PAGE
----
*These auth ors cont ribut ed equally to this work.
Advances in Somatic Embryogenesis Research of Horticultural Plants
by both direct and indirect SE. Examples include Chry-
santhemum morifo lium [21,22], cucumber [23], orchid [13],
and walnut [24].
3. The Impact Factors for SE of
Horticultural Plants
3.1. Genotypes and Explants
The genotype is the key factor in affecting plant SE. The
frequency of SE has been shown to be quite diverse be-
cause of genotypic variation, even within the same genus.
Not all of the species of an induced genus can be induced
for SE. Because of the difference of genotypes, the extent
and frequency of SE of the same variety are distinct.
Yang et al.’s [25] research indicated that Yesanhan cu-
cumber is an ideal genotype for SE of cucumber. When
immature cotyledons from three sour cherry cultivars
were tested, the ability to induce SE under identical cul-
tural conditions and age of materials ranged from 41.43%
to only 14.88% [24]. Different Early varieties of walnuts
(Xiangling and Yuanfeng) have distinct frequencies of
inducing somatic embryos when using the same explants
[26]. There are only 5 species and 3 hybrids of walnut
that have been reported to induce SE successfully de-
pending on genotypes and explants [24]. Wang et al.’s
study indicated the frequencies of callus and SE of 8
vegetable soybeans (Phaseolus vulgaris Linn.) with im-
mature cotyledons were associated with their genotypes
[27]. Bian et al. [28] have shown that the distinct geno-
types of cyclamen (Cyclamen persicum Mill) play a very
important role in inducing SE. The different frequency of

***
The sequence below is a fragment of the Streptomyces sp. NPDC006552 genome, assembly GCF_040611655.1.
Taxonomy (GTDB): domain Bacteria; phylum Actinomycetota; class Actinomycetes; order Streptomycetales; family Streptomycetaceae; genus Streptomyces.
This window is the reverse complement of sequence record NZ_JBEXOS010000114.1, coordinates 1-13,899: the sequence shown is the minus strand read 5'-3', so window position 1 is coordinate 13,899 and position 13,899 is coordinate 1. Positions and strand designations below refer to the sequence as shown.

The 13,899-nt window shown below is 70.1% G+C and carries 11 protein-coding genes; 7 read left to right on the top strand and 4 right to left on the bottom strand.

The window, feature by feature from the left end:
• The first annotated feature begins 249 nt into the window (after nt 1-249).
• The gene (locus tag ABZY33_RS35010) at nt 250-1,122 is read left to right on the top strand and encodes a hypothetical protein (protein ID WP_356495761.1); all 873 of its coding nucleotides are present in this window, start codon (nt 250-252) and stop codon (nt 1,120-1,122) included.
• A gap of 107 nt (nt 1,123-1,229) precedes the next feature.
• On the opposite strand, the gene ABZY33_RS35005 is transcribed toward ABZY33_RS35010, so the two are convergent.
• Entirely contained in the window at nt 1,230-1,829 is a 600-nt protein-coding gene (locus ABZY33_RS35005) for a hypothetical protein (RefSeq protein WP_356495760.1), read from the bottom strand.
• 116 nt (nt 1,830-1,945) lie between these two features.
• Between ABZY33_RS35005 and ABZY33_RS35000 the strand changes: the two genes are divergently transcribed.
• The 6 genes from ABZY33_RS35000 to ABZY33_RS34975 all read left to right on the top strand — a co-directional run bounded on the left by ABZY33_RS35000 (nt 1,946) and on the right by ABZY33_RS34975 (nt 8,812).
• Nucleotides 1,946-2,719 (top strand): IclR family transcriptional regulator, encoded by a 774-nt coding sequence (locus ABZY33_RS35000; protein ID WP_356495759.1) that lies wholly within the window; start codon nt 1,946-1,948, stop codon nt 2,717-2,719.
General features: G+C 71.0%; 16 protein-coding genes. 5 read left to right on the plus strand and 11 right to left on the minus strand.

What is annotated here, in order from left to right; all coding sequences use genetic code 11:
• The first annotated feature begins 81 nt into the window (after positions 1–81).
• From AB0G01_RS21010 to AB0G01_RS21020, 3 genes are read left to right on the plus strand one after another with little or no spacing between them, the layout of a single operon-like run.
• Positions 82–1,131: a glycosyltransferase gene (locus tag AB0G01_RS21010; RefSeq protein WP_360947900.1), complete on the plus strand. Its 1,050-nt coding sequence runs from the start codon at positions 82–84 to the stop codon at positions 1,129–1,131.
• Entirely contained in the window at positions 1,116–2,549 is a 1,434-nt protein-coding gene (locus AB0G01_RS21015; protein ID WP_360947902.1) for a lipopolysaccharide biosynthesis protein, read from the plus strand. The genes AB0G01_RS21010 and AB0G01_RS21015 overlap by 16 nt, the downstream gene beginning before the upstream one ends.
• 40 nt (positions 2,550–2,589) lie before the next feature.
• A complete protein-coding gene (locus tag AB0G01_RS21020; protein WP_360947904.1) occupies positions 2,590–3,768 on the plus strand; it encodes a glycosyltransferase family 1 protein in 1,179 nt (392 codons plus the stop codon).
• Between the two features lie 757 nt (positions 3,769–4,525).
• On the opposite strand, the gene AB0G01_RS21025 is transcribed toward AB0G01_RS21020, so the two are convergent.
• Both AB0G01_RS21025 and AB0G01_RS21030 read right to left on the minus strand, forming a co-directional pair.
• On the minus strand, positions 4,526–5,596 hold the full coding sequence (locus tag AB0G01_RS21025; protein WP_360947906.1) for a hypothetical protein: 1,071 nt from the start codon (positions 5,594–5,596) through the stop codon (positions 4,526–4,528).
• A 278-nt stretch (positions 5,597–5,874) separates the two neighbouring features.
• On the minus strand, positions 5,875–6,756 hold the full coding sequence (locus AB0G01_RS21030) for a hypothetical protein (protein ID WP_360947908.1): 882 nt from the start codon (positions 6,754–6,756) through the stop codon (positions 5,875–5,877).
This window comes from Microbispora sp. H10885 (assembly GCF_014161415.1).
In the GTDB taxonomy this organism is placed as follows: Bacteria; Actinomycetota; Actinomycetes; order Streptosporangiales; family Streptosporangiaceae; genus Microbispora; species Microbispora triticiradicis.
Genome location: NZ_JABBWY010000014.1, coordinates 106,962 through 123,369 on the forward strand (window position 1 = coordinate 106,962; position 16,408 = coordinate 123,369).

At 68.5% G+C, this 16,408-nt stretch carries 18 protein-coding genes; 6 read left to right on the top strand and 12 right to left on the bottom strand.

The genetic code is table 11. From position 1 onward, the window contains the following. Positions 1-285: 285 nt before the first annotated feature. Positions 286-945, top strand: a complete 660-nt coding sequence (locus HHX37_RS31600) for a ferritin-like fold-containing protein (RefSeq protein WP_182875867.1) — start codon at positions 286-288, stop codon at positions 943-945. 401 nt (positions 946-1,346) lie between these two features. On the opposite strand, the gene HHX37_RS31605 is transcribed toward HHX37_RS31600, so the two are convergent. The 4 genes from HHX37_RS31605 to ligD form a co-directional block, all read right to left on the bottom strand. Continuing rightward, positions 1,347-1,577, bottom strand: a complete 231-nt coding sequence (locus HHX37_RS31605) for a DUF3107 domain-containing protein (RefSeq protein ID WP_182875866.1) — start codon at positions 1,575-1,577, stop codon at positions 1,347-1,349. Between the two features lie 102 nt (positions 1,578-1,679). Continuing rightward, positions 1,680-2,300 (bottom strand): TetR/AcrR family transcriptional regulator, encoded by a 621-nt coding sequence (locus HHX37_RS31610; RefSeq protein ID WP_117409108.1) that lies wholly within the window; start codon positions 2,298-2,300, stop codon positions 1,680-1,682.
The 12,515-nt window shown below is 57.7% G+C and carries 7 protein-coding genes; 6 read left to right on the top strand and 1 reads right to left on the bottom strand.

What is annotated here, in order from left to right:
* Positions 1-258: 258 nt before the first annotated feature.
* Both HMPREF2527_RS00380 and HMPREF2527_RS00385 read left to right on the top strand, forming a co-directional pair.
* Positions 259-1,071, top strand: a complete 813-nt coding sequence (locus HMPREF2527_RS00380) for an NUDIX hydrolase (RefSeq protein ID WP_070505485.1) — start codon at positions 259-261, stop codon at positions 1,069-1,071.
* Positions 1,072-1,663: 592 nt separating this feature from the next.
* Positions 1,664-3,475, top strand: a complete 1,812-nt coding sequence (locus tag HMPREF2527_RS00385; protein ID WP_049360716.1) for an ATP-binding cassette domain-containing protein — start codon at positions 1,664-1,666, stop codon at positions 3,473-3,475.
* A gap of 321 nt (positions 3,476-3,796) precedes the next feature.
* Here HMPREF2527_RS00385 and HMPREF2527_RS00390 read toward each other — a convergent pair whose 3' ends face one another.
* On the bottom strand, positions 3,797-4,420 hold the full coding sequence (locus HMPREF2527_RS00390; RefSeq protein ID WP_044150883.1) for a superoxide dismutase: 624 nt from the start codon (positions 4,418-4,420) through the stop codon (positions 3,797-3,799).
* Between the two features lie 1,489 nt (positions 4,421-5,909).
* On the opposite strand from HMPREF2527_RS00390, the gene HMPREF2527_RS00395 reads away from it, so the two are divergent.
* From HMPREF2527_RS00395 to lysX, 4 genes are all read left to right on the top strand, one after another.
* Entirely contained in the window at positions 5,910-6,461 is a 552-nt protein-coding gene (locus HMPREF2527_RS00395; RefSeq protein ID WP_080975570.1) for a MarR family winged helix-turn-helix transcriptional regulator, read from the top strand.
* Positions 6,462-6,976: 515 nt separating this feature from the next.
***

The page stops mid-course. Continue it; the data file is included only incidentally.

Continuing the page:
SE, which is widely considered to pertain to their opti-
mal inducible conditions, leads to various results. How-
ever, the specific inducible conditions could not easily be
grasped by the researchers.
The status of physiology and development of explants
impacts the SE. In general, the tissue with the highest
level of metabolism and lowest level of differentiation
would promote the induction of SE [29]. The inner fila-
ment base of Spathiphyllum floribundum is relatively
easy to induce SE [30]. It has been shown that callus in-
duction varied in different Euphorbia pulcherrima tis-
sues, with the order of young stem > young inflorescen-
ces > young leaf [31]. The cotyledons of Citrtullus lana-
tus cv. Zhengkang No.4 placed facing down on the me-
dium have higher somatic callus induction rates than
when facing upwards [32]. It has been shown that the
shoot apexes of Clematis Multi-Blue (Clematis florida
Thunb) have the best ability to induce SE among young
leaves, stem tips, and young stems [33]. Xin et al.’s [34]
research indicated that the leaves of Anthuriuln andra-
eanum are much easier to induce SE than other explants.
The callus formed on the apical end of walnut petioles
exposed to the air is the real embryonic callus [35]. The
research already indicated that the SE of the immature
embryo of walnuts is better than that of mature embryo,
and 6 to 11-week-old cotyledons of walnut (J. regi a) after
pollination had a relatively high ability to induce SE [24],
while Eastern black walnut (J. nigra) needed 12 - 14
weeks after pollination. During the induction of SE from
inflorescence explants of Freesia ref racta, all soma tic em-
bryos appeared exclusively at the original morphological
lower end, while no embryo was formed at the morpho-
logical upper end; these results were irrespective of grav-
ity and the position of the explants on the medium [36].
Xin et al.’s [34] results indicated that the leaf sections of
Anthuriuln andraeanum were suitable explants and ex-
pressed higher embryogenic potential than other explants.
Therefore, selecting the distinct explants is the key factor
of inducing SE.
3.2. The Base Medium
The components of the base medium play a complex role
in SE. There are mainly 5 different media for the SE of
horticultural plants: MS, SH, B5, DKW and WPM. MS is
the basal media for the culture. Dewald and Wang [37]
indicated that the effect of improved B5 was better than
MS or WPM for the study of SE of mango. When ap-
plied on improved B5 media, it would induce normal